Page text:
May 19, 2023 0
Electric Crystals, Part 4
Electric Crystals and their Broken Symmetries
Students learn how some crystals produce electricity when squeezed (by the piezoelectric effect). Students perform calculations and explore engineering applications of piezo-devices to deepen understanding and engagement. This lesson is part 4 of a 4 part series.
Approx time: 45 minutes
Things you'll need:
Electric Crystals (Part 4) worksheet found here
Crystals' Shocking Properties
One of crystals' seemingly magical properties: the piezoelectric effect!
The comic introduces the concept of piezoelectricity: the phenomenon where a mechanical deformation results in a small charge on the surface of a crystal.
piezoelectric: mechanical deformations result in a small electric charge
Learn about dipole moment of a configuration of charges.
Read the worksheet's explanation of dipole moment, and how geometry affects electric charge just as much as charge magnitude does. Students are guided through an example dipole moment calculation for an undeformed NaCl configuration. They're then prompted to calculate the dipole moment for the SiO2 configurations.
dipole moment: quantifies the strength a charge separation, can be detected as an electrical signal
Symmetry is Key
Check in with a video about the effects of symmetry on crystal properties.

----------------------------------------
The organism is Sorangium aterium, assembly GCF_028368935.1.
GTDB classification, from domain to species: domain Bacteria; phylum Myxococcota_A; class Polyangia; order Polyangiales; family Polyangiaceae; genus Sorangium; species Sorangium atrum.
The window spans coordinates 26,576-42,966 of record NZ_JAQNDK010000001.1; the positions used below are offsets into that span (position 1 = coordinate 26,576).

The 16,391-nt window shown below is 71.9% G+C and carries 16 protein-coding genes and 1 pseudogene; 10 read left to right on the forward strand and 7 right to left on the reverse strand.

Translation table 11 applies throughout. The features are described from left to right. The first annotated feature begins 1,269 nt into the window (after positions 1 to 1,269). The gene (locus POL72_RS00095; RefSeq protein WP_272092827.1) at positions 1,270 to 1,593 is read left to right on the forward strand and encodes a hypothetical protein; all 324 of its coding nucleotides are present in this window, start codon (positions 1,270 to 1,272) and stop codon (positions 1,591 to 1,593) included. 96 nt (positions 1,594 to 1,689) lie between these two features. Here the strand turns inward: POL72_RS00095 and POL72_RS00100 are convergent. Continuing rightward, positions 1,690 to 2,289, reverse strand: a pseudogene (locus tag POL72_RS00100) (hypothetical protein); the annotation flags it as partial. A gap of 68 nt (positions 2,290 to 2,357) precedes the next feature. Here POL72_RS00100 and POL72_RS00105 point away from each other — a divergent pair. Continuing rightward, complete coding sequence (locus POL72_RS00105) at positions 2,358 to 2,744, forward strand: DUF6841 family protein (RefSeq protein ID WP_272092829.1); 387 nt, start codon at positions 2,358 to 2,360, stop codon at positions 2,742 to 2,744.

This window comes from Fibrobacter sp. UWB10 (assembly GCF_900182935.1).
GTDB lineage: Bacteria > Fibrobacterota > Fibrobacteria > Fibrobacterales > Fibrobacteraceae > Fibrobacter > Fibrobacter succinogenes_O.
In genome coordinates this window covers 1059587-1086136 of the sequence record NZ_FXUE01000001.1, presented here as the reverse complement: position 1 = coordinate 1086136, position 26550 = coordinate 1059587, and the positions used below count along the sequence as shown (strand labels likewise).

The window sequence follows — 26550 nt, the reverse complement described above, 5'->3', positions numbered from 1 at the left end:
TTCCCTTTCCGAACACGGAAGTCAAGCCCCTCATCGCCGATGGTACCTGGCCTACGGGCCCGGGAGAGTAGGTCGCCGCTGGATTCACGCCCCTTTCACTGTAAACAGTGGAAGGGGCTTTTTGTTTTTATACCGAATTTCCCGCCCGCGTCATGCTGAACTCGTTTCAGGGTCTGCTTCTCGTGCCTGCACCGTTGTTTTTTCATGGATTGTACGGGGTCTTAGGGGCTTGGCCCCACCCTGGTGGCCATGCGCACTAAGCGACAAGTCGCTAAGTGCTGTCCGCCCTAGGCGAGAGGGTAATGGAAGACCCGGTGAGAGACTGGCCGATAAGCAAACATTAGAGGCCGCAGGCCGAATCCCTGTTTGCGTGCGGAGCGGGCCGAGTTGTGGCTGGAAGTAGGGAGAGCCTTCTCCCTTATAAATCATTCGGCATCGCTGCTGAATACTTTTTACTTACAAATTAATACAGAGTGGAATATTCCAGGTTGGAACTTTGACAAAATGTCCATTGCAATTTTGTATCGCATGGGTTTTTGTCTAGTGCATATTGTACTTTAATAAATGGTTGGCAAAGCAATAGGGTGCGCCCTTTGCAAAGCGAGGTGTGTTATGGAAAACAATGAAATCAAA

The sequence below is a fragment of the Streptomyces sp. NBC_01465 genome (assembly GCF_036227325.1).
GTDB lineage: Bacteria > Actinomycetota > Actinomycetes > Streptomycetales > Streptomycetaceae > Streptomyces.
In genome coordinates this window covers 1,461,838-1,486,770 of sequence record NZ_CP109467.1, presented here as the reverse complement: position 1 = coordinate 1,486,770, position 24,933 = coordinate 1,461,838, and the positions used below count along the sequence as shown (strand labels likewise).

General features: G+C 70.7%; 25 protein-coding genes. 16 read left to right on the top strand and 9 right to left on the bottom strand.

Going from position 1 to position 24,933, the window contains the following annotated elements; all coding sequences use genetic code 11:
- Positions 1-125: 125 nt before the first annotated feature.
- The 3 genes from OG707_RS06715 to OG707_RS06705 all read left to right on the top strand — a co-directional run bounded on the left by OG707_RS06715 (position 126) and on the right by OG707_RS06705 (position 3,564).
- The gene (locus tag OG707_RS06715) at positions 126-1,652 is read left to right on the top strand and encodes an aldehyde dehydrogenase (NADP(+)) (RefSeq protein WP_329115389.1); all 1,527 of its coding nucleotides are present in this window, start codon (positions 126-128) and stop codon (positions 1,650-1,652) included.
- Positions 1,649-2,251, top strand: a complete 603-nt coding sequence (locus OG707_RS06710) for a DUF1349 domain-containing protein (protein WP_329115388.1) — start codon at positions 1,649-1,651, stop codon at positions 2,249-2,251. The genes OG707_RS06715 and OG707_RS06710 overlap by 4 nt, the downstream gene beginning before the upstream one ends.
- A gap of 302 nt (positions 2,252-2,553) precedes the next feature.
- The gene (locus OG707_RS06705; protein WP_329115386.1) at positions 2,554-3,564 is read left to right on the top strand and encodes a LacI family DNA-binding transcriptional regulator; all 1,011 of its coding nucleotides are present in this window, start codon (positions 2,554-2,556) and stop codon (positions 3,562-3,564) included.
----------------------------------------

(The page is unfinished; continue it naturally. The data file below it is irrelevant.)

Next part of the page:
In this video Madelyn explains the source of piezoelectricity and how the symmetry of atoms inside a unit cell determines whether the material is piezoelectric. Students will then reflect on their NaCl and SiO2 calculations with this new explanation in mind.
Identify the Device
Based on schematic diagrams, determine the identity of devices with piezos.
The properties of piezoelectric crystals mean they can be used as a a sensor or an actuator. Listed in a wordbank are six devices which use actual piezos. Students will use the wordbank to determine which devices are represented by the schematic diagrams.
The Crystal Factory Feedback Form
Please fill out the survey to leave feedback for The Crystal Factory employees.
On this feedback form students can reflect on their favorite part of the tour, any remaining questions, and topics they're excited to learn more about. The comic ends with Krista geeking out about the amazing applications of symmetry and crystals, and the students on the tour seem to really get the message!
Why it Works
Supplemental materials for teachers can be found at the Galactic Polymath website, where you will find information on learning standards and be able to provide feedback on the lesson.
Don't stop here! This is part 4 of a series! Make sure to check out:
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